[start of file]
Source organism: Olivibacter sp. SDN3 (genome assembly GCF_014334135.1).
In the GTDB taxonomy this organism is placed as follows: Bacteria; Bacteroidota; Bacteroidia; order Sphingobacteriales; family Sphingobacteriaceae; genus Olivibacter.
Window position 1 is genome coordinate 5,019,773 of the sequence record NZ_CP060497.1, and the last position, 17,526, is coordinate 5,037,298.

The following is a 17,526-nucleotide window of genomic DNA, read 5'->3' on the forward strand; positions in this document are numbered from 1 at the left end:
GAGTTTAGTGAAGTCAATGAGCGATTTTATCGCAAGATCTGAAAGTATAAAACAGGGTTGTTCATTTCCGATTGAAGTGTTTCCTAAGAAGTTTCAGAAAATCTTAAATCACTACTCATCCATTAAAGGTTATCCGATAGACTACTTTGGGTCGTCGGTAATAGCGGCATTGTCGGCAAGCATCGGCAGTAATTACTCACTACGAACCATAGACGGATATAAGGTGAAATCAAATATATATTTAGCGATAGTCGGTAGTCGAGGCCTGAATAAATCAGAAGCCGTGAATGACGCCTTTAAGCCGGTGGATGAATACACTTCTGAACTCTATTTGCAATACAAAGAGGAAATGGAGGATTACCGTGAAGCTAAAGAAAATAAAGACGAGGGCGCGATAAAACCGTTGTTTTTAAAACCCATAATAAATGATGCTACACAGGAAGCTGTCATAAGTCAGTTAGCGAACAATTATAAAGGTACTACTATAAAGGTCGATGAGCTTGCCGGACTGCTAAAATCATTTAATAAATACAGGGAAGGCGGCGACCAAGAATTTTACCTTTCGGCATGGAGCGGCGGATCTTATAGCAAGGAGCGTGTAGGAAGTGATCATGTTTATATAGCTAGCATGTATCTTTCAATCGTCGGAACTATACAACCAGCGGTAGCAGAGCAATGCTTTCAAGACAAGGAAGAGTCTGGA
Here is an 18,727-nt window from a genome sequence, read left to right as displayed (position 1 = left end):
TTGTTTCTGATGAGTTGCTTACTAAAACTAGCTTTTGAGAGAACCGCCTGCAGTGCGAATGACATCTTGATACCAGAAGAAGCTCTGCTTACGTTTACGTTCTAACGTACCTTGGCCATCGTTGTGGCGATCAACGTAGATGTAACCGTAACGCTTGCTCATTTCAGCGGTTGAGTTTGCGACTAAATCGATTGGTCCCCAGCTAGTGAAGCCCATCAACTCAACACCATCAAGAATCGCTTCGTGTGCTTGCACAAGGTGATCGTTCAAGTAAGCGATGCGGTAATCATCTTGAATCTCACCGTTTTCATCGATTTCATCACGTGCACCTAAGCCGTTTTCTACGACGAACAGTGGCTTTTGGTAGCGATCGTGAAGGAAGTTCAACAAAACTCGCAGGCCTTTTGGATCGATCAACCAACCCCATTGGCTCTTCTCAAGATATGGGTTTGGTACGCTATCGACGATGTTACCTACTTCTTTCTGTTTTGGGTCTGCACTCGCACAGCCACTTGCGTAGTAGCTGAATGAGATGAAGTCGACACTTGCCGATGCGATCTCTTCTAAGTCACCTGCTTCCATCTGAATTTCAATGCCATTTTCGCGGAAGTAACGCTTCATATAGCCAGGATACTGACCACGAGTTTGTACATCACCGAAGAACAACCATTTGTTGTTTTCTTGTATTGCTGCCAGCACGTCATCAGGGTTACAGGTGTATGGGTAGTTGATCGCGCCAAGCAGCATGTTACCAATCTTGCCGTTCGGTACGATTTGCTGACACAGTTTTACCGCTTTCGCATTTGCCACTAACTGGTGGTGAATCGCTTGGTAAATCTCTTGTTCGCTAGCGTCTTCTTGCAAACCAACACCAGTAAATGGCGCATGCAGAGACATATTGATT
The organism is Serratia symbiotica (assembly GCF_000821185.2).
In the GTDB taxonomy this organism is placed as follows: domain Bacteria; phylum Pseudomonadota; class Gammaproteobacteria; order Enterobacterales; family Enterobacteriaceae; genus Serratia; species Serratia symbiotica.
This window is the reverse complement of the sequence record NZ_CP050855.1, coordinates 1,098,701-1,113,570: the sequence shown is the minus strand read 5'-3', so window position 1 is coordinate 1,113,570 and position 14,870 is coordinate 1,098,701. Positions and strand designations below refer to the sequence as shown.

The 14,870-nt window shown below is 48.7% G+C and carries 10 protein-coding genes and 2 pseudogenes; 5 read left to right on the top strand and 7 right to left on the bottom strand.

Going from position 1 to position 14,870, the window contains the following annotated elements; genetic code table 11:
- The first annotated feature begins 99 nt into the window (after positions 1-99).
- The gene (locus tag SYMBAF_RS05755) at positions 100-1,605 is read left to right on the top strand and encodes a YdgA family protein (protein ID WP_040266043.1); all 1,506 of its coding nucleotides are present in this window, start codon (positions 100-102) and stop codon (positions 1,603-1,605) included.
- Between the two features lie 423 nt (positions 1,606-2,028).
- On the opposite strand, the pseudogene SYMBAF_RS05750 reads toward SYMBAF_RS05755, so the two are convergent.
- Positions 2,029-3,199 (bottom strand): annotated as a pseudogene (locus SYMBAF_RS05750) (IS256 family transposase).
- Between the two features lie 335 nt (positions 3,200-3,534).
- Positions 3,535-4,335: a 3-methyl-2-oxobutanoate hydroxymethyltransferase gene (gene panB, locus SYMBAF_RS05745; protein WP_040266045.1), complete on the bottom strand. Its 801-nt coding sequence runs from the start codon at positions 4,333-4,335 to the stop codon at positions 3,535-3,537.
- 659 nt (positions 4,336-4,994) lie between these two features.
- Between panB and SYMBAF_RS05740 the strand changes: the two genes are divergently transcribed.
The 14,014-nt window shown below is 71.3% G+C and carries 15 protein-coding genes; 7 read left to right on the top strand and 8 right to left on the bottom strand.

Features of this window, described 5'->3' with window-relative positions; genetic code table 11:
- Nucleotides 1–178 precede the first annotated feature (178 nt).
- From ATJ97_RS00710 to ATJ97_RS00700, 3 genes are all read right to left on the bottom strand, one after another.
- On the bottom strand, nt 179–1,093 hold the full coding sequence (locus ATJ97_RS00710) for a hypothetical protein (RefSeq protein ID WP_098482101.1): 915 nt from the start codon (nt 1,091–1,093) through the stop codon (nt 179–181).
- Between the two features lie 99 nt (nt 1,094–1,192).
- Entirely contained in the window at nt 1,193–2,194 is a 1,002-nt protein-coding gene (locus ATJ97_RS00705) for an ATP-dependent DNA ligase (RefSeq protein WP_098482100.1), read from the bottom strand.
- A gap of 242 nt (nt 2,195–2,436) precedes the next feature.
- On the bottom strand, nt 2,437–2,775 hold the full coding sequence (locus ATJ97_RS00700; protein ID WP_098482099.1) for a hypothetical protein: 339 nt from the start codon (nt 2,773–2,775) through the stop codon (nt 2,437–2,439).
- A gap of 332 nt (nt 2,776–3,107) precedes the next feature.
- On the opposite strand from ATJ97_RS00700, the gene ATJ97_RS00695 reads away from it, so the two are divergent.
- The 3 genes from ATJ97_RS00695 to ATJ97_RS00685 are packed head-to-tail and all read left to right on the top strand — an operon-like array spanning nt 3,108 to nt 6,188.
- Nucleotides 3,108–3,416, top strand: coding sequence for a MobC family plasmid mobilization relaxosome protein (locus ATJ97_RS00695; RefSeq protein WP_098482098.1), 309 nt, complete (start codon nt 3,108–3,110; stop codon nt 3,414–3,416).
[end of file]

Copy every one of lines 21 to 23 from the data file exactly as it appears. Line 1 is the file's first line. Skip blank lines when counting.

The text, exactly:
- Between panB and SYMBAF_RS05740 the strand changes: the two genes are divergently transcribed.
The 14,014-nt window shown below is 71.3% G+C and carries 15 protein-coding genes; 7 read left to right on the top strand and 8 right to left on the bottom strand.

Features of this window, described 5'->3' with window-relative positions; genetic code table 11: